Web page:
Supreme Court Rules Texas Inmate Bobby James Moore Cannot Be Put to Death

HOUSTON (AP) — A long legal fight over whether a Texas death row inmate could be executed ended Tuesday after the U.S. Supreme Court ruled the 59-year-old man is intellectually disabled and thus cannot be put to death.

The Supreme Court’s ruling came after prosecutors with the Harris County District Attorney’s Office agreed with Bobby James Moore’s attorneys that he should be spared the death penalty. The Texas Attorney General’s Office had asked to take over the case in an effort to carry out the execution.

Supreme Court Death Penalty

FILE – In this Oct. 18, 2018 file photo, the U.S. Supreme Court is seen at near sunset in Washington, Thursday. The Supreme Court is ending a long legal fight by ruling that a Texas death row inmate is intellectually disabled and thus may not be executed. The justices ruled 6-3 Tuesday in the case of inmate Bobby James Moore.(AP Photo/Manuel Balce Ceneta)

“The Harris County District Attorney’s Office disagreed with our state’s highest court and the attorney general to stand for justice in this case. The U.S. Supreme Court agreed. Bobby Moore is intellectually disabled,” District Attorney Kim Ogg said in a statement.

Cliff Sloan, Moore’s attorney, said he was “very pleased that justice will be done.”

Moore fatally shot 72-year-old Houston grocery store clerk James McCarble in 1980 during a robbery. He has been on death row for nearly 39 years.

This was the second time Moore’s case had come before the high court. In 2017, the Supreme Court said the Texas Court of Criminal Appeals had used outdated standards to decide that Moore was not intellectually disabled. The case went back to the Texas appeals court, which in June again ruled Moore was not mentally disabled.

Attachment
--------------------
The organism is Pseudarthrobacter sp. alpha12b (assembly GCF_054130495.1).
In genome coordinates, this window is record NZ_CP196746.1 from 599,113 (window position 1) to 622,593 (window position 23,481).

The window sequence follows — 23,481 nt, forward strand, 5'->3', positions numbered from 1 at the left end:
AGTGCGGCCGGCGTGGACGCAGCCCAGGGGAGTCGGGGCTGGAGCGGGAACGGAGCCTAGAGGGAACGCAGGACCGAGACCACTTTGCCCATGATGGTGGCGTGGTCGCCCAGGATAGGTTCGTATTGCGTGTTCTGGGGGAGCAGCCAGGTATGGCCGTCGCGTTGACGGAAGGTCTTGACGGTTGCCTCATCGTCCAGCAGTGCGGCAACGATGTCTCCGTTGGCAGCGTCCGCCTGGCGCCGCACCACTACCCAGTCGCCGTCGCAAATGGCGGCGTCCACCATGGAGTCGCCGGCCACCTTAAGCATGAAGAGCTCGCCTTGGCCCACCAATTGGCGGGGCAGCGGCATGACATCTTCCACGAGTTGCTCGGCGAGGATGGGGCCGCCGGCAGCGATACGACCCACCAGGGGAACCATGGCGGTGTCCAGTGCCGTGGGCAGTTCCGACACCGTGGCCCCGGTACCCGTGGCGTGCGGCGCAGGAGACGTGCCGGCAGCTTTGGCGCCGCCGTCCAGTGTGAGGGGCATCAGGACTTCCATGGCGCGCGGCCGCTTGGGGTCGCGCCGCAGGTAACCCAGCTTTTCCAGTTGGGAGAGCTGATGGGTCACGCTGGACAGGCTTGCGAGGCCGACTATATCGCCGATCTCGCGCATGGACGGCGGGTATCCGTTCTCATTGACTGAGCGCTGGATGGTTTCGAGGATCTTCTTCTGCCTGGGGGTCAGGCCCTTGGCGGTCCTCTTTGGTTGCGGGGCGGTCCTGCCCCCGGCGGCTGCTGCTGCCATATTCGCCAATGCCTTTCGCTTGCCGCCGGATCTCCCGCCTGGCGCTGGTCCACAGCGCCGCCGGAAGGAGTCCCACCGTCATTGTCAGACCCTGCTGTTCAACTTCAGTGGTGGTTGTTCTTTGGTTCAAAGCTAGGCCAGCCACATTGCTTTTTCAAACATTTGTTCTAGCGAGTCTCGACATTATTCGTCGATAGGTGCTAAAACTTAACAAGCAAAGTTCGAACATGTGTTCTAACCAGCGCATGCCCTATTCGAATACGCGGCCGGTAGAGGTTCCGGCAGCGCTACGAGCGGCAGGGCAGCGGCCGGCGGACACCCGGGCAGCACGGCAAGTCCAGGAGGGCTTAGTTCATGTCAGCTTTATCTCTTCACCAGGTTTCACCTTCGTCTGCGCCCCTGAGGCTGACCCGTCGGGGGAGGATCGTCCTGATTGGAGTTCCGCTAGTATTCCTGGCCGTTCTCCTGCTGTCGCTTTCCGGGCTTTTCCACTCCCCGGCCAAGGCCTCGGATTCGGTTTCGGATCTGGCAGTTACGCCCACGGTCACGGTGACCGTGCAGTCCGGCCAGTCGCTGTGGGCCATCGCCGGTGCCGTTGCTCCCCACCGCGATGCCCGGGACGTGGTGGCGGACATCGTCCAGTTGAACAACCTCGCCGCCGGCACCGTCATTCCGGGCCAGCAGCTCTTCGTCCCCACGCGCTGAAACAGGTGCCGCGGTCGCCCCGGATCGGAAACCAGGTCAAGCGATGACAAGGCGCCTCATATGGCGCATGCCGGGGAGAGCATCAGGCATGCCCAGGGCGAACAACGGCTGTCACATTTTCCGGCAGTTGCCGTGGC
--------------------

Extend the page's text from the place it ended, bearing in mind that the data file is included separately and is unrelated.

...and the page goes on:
The Supreme Court in 2002 barred execution of mentally disabled people but has given states some discretion to decide how to determine intellectual disability. However, justices have wrestled with how much discretion to allow.

Texas looks at three main points to define intellectual disability: IQ scores, with 70 generally considered a threshold; an inmate’s ability to interact with others and care for himself or herself; and whether evidence of deficiencies in either of those areas occurred before age 18.

In 2004, the Texas appeals court created additional factors, including whether an individual’s conduct showed leadership and whether a person could “hide facts or lie effectively.”

In Tuesday’s 6-3 ruling in the Moore case, the Supreme Court criticized the Texas appeals court for continuing to rely on the additional factors it had created.

The high court has said these factors, named after a former death row inmate named Jose Briseno, have no grounding in prevailing medical practice and invite lay stereotypes to guide assessment of such disability.

The Supreme Court said the Texas appeals court did not discuss evidence that seemed to support Moore’s claims of intellectual disability, including that when he was in school, Moore was made to draw pictures when other kids were reading and that by sixth grade, he struggled to read at a second-grade level

In a concurring opinion, Chief Justice John Roberts — who had previously sided against Moore — joined the majority, saying the Texas appeals court “repeated the same errors that this Court previously condemned.”

Moore’s case is expected to be remanded back to a judge in Houston, who will resentence him to life in prison. While the change in his sentence means Moore would be eligible for parole, prosecutors say it’s highly unlikely he will be released.

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